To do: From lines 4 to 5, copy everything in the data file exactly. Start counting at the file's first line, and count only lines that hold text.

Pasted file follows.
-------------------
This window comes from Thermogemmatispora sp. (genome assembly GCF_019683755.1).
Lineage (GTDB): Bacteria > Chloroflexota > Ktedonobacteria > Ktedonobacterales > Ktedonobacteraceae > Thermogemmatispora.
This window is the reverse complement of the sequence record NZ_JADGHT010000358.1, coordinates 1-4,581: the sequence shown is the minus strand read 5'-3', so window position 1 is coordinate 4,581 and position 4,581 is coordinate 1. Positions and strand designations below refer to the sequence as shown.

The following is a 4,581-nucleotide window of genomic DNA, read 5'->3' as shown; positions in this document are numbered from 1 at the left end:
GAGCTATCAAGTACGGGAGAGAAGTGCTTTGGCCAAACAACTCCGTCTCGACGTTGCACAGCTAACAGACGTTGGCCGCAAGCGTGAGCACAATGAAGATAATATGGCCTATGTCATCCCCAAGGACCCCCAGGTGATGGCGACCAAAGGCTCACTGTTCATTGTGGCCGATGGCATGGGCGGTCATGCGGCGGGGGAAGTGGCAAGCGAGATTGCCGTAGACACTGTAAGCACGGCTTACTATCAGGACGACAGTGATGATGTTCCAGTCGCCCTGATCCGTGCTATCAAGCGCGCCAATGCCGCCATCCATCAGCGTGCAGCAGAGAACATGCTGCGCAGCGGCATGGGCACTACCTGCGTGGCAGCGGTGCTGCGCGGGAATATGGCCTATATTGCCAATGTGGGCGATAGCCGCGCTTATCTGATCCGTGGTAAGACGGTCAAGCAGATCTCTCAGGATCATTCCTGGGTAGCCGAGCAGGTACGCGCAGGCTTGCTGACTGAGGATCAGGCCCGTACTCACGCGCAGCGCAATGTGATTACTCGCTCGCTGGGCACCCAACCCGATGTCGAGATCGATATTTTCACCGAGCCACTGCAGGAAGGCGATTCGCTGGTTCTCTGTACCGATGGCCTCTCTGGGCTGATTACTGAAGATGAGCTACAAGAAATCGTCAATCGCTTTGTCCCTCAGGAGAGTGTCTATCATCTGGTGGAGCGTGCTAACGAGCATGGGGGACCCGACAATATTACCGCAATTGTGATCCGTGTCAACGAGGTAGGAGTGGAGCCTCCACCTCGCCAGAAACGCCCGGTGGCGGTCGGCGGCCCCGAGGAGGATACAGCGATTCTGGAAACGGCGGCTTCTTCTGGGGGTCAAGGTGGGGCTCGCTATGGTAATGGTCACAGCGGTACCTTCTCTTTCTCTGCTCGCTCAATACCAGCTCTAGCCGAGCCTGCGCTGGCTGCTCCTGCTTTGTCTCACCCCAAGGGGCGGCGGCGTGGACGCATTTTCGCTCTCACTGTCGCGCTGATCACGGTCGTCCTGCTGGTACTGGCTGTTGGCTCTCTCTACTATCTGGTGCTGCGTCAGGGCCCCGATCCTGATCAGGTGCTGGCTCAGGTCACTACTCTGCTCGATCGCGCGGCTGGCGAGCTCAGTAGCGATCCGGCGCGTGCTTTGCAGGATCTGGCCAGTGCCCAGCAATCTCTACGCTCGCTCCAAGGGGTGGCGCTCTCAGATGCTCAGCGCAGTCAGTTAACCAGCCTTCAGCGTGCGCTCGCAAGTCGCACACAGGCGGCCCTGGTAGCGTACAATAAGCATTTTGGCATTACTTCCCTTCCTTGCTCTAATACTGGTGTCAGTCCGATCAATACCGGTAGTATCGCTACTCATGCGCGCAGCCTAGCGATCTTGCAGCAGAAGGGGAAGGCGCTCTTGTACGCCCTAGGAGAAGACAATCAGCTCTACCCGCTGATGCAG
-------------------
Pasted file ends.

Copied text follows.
The following is a 4,581-nucleotide window of genomic DNA, read 5'->3' as shown; positions in this document are numbered from 1 at the left end:
GAGCTATCAAGTACGGGAGAGAAGTGCTTTGGCCAAACAACTCCGTCTCGACGTTGCACAGCTAACAGACGTTGGCCGCAAGCGTGAGCACAATGAAGATAATATGGCCTATGTCATCCCCAAGGACCCCCAGGTGATGGCGACCAAAGGCTCACTGTTCATTGTGGCCGATGGCATGGGCGGTCATGCGGCGGGGGAAGTGGCAAGCGAGATTGCCGTAGACACTGTAAGCACGGCTTACTATCAGGACGACAGTGATGATGTTCCAGTCGCCCTGATCCGTGCTATCAAGCGCGCCAATGCCGCCATCCATCAGCGTGCAGCAGAGAACATGCTGCGCAGCGGCATGGGCACTACCTGCGTGGCAGCGGTGCTGCGCGGGAATATGGCCTATATTGCCAATGTGGGCGATAGCCGCGCTTATCTGATCCGTGGTAAGACGGTCAAGCAGATCTCTCAGGATCATTCCTGGGTAGCCGAGCAGGTACGCGCAGGCTTGCTGACTGAGGATCAGGCCCGTACTCACGCGCAGCGCAATGTGATTACTCGCTCGCTGGGCACCCAACCCGATGTCGAGATCGATATTTTCACCGAGCCACTGCAGGAAGGCGATTCGCTGGTTCTCTGTACCGATGGCCTCTCTGGGCTGATTACTGAAGATGAGCTACAAGAAATCGTCAATCGCTTTGTCCCTCAGGAGAGTGTCTATCATCTGGTGGAGCGTGCTAACGAGCATGGGGGACCCGACAATATTACCGCAATTGTGATCCGTGTCAACGAGGTAGGAGTGGAGCCTCCACCTCGCCAGAAACGCCCGGTGGCGGTCGGCGGCCCCGAGGAGGATACAGCGATTCTGGAAACGGCGGCTTCTTCTGGGGGTCAAGGTGGGGCTCGCTATGGTAATGGTCACAGCGGTACCTTCTCTTTCTCTGCTCGCTCAATACCAGCTCTAGCCGAGCCTGCGCTGGCTGCTCCTGCTTTGTCTCACCCCAAGGGGCGGCGGCGTGGACGCATTTTCGCTCTCACTGTCGCGCTGATCACGGTCGTCCTGCTGGTACTGGCTGTTGGCTCTCTCTACTATCTGGTGCTGCGTCAGGGCCCCGATCCTGATCAGGTGCTGGCTCAGGTCACTACTCTGCTCGATCGCGCGGCTGGCGAGCTCAGTAGCGATCCGGCGCGTGCTTTGCAGGATCTGGCCAGTGCCCAGCAATCTCTACGCTCGCTCCAAGGGGTGGCGCTCTCAGATGCTCAGCGCAGTCAGTTAACCAGCCTTCAGCGTGCGCTCGCAAGTCGCACACAGGCGGCCCTGGTAGCGTACAATAAGCATTTTGGCATTACTTCCCTTCCTTGCTCTAATACTGGTGTCAGTCCGATCAATACCGGTAGTATCGCTACTCATGCGCGCAGCCTAGCGATCTTGCAGCAGAAGGGGAAGGCGCTCTTGTACGCCCTAGGAGAAGACAATCAGCTCTACCCGCTGATGCAG